The Tokyo Centre I manage is actively engaged in dialogue with a wide range of stakeholders in Japan and the rest of Asia, in fields that span the entire OECD policy spectrum. The small and effective staff at the Tokyo Centre consists of both new members, who recently joined from the private sector, and old timers, who have been with the OECD for almost two decades. The OECD Tokyo Centre was established on 2 July 1973, nine years after Japan joined the OECD in 1964. Initially, the Tokyo Centre’s activities were focused on marketing of OECD’s publications. Today, we play a critical role as part of the Public Affairs and Communications Directorate in facilitating strategic discussions between the OECD’s headquarters in Paris and Japan, as well as other countries in Asia, particularly Southeast Asia. We promote the OECD’s value added, its role, solidarity in face of the difficult economic, social and environmental challenges that Japan confronts, and determination to work with all member countries to advance better policies for better lives.

We engage with parliamentarians, administrative officials and elected representatives, as well as business and labour leaders. The feedback is impressive, the energy positive. This is particularly the case when we talk to students of all ages, young people with a global outlook who are eager to help build a new, vibrant, open Japan. In honour of Japan’s 50th anniversary at the OECD, the Tokyo Centre has planned many special events for 2014, including the launch of the OECD Student Ambassador Programme and a parliamentarian league called “Friends of OECD”. The Tokyo Centre has been an integral part of the planning and execution of this year’s OECD Forum and Ministerial Council Meeting. Given the importance of Asia for the OECD and Japan, the Tokyo Centre will continue to forge relationships and make new connections with all key players in the regions for our OECD members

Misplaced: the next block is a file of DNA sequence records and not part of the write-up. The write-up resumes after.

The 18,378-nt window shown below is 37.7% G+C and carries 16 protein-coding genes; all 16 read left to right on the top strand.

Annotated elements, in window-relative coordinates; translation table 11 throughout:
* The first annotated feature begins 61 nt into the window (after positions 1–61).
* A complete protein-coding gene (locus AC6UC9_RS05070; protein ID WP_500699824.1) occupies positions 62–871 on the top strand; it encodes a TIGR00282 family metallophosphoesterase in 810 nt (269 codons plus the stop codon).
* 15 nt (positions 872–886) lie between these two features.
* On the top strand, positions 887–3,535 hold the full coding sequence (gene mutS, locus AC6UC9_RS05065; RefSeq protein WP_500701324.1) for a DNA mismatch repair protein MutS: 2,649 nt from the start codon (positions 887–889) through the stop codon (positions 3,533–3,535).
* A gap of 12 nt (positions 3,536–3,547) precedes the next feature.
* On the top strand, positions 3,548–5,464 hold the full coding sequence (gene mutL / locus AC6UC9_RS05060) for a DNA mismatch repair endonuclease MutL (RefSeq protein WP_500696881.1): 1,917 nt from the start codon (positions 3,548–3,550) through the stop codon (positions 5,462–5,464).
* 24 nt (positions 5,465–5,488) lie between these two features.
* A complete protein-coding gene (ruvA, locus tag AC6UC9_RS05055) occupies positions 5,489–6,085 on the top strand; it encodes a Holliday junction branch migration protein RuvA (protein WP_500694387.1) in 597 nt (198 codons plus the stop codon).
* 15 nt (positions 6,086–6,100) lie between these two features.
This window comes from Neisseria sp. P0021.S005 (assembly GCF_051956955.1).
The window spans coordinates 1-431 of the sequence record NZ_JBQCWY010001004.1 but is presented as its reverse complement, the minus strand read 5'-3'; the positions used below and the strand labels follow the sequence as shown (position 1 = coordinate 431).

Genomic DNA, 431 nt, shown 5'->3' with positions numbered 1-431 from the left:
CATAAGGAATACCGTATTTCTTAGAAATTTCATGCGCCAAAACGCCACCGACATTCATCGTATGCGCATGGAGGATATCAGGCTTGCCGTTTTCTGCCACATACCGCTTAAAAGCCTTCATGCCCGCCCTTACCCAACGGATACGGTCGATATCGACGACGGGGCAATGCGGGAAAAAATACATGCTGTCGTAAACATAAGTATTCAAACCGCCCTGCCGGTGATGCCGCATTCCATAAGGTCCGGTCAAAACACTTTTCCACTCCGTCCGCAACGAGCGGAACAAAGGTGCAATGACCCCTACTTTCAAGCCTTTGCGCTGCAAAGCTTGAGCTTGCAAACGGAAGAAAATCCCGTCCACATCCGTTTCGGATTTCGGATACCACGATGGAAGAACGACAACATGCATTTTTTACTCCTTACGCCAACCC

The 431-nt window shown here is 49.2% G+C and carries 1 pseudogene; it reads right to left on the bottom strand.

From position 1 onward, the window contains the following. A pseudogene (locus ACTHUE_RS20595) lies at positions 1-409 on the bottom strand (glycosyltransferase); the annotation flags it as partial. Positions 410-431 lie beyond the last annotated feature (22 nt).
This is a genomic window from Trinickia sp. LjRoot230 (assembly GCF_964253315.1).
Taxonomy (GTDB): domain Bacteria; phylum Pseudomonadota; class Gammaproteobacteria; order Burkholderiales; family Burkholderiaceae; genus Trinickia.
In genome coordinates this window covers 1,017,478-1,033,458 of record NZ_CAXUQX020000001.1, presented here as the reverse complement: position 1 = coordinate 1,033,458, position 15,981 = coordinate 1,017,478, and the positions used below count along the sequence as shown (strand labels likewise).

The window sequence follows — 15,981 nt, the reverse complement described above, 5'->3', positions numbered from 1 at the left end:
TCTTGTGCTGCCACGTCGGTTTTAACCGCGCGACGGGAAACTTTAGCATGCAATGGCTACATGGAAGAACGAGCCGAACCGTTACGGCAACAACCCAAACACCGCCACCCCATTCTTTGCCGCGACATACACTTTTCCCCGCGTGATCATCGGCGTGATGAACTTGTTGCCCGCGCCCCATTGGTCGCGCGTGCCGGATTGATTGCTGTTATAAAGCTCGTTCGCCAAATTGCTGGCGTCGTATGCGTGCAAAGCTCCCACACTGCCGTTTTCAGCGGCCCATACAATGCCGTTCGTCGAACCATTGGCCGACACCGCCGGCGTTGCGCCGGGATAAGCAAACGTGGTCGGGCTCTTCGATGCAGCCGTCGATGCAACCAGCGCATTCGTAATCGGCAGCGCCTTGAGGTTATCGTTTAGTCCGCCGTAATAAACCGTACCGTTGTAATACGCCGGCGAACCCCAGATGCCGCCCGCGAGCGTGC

and experts.

©OECD Observer No 298, Q1 2014

Economic data